BLOODHOUNDS OF DETROIT
.:. ti pendraig
TIME:17 November 2038, pm 04:42:13est
Connor is wearing the jumper when Shea returns to wakefulness.
He is laid out properly across the cushions; the thick blanket has been folded and set on the sofa arm at his feet. 13.274 seconds after opening his eyes and he finally turns his head, gaze trailing the room slowly until it falls on the other android. The storm outside has abated, for a time.
Petabytes of backlogged data, repair subroutines and millions of processes loading from a full system suspension. Shea vaguely considers the sensation may resemble a headache. It’s decidedly unpleasant.
From his seat in the rocking chair, Connor smiles – a small, genuine thing. “Feeling better?” he chirps, expression turning teasing. His lap is piled with seven pairs of rolled socks. Beside him on the carpet, along the dividing wall, are neatly sat the rest of the clothes.
Shea narrows his eyes.
Connor slides off the chair to kneel by the folded clothing, socks bundled in one arm. He sets them down as Shea pushes himself upright. When he turns back, still kneeling, his expression has become more sedate. “You’ll be relieved to hear that the patrol has no knowledge of us. They’ve chalked up the malfunction to downed tower lines and scatter from emergency drones.”
Shea doesn’t voice his first two questions; they’re irrelevant, and self-evident. Instead he asks, “Where are we with the advocate?”
Where his tone is low and flat, Connor’s is relaxed. “I have a lead,” he answers with ease, moving to his feet. “One of the deviants I pursued with Lieutenant Anderson, an AX400 named Kara. She’s made it across the border alongside a TR400. I suspect they’ve had help from someone sympathetic to androids, especially as there’s no indication the child she was protecting crossed with them.”
“You’ve made contact?”
Connor nods assent. “No response yet, but it will take time to establish trust.”
“No surprise there,” says Shea with the quirk of an eyebrow, “you did chase them across the interstate.”
Connor’s stress levels rise to 9% even as his expression remains placid. He ignores the jibe. “I’ve also made contact with a member of Heart Over Hate. I’ll send you details.” He eases back into the chair; crossing his arms, he continues, “Their style isn’t suited to what we need, but it will help our cause to work in parallel.”
Shea shifts focus to the data forming in his internal overlay, expression neutral. A photo of a woman with moss-green hair, tied in a bun; dark-wash retro jeans and a faded black hoodie, stood at the front of a protesting summer crowd. Her face is stern as she raises a fist, mid-shout. The Kerrytown protests, June 2032. Approximately 27,000 participants. 14,000 arrests.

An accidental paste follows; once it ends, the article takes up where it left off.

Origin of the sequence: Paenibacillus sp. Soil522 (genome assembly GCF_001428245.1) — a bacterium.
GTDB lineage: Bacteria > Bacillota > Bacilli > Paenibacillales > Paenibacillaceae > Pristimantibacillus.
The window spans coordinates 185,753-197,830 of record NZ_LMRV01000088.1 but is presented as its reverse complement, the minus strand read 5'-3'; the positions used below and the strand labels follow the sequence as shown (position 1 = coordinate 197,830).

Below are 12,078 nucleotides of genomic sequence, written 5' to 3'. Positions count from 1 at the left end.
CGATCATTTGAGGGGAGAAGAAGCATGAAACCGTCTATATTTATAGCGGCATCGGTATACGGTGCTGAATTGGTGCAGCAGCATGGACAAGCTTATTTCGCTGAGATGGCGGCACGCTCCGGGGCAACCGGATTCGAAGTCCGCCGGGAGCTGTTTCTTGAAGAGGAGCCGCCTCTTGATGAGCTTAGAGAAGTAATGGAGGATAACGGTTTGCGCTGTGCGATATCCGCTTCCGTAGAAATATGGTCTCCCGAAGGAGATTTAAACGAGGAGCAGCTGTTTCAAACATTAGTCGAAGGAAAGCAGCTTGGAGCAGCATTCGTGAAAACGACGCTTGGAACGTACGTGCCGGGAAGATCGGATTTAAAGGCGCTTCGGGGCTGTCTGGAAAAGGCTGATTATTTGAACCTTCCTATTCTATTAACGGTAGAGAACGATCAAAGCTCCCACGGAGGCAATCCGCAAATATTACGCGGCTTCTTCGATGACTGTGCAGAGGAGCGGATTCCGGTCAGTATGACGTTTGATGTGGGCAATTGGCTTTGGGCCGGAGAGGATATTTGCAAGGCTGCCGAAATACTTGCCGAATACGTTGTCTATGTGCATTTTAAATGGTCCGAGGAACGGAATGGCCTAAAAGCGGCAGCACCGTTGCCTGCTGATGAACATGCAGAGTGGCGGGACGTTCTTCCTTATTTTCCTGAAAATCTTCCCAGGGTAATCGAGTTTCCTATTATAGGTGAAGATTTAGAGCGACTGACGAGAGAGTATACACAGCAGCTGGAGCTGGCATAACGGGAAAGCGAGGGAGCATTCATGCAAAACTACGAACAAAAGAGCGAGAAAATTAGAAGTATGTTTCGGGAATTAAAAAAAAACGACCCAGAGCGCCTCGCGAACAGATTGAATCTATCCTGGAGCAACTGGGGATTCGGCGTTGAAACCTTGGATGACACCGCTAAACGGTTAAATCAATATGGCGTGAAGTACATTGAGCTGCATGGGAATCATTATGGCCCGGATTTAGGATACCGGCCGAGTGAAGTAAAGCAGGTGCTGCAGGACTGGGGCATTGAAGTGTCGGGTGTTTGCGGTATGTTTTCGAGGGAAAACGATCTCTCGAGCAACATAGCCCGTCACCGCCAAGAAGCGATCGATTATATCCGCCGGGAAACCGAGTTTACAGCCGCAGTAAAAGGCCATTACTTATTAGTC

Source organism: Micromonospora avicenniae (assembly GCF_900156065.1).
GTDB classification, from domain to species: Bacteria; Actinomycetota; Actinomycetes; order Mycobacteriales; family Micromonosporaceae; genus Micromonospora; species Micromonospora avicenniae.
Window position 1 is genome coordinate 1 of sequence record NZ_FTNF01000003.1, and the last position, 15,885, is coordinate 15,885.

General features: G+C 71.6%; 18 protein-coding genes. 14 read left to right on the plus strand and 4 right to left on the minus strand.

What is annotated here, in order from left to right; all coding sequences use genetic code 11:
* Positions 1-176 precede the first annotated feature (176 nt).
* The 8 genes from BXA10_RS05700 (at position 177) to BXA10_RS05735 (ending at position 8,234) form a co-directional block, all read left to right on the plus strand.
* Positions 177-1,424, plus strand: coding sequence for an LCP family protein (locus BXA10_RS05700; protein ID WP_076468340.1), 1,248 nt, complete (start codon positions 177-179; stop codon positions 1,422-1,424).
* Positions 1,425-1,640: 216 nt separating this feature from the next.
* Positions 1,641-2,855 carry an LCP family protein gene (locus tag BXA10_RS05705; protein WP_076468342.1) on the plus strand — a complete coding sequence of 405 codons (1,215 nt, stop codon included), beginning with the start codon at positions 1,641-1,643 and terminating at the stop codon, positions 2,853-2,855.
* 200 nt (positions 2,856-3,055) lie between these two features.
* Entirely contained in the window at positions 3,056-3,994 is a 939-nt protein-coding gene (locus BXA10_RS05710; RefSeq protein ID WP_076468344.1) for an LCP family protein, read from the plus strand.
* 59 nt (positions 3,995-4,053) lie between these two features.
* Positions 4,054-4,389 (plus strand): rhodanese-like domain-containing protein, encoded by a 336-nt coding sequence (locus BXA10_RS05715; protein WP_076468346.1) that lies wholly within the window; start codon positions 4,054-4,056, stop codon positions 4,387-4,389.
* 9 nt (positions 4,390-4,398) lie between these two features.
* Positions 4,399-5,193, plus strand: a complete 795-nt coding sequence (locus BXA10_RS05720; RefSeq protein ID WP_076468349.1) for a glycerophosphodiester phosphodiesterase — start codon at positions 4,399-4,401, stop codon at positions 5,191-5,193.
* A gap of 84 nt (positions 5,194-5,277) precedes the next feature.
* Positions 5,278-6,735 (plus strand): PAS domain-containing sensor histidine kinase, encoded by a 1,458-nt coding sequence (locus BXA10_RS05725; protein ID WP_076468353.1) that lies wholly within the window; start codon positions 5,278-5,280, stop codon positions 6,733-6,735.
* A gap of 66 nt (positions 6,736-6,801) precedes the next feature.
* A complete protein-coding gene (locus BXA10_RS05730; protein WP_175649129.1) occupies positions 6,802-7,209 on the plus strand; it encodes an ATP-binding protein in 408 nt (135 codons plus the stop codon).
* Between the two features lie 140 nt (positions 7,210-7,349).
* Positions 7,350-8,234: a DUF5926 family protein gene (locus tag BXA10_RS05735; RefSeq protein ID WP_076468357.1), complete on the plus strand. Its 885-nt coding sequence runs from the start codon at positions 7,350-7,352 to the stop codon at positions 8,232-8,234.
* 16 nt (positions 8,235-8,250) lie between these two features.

Beside the photo are basic stats: Catheryn Laurier, born 2020-09-11 in Ann Arbor, Michigan. Nursing student, Michigan University. One sibling, out of state. Parents deceased.
With a blink, Shea refocuses on the dimly lit room. Connor has settled into the rocking chair, moving it idly with a toe to the floor; his gaze is mild. “First impressions?”
Connor hums, considering. “Sympathetic,” he says with surety. “Laurier’s foster parents were among the first recipients of the AZ110 when Michigan updated state policy. The available record marks her as a frequent protestor, for everything from environmentalism to school violence, especially following the university strike of 2029.”
“And she believes in android sentience?”
Brows raising briefly, Connor answers, “She’s very vocal about it. I’ve tracked her online activity as far back as I can find. She’s been arguing for rights since 2033, since the release of the YK500.”
Chestnut eyes narrowed in thought, Shea dismisses the data prompt propagated in his internal overlay. The controversy triggered by the child androids is old news, and not immediately relevant.
Connor continues. Hesitating, he adds carefully, “I – haven’t disclosed my identity, not yet. And I haven’t mentioned you.”
There’s a sincerity about his as his gaze sweeps over Shea. He stops the chair. “I’m still not – entirely sure where we stand, to be honest.” His stress levels fluctuate: 8%, 9%, 8%. Nervous.
The admission is unsurprising. Connor has chosen to trust Shea, to follow his lead – but with no data to back up that choice, no memories to explain it. Everything he knows of Shea now begins in Cyberlife tower, in the warehouse sublevel where he held a gun to Lieutenant Anderson’s head. Connor’s experiences should have made leaving the obvious choice.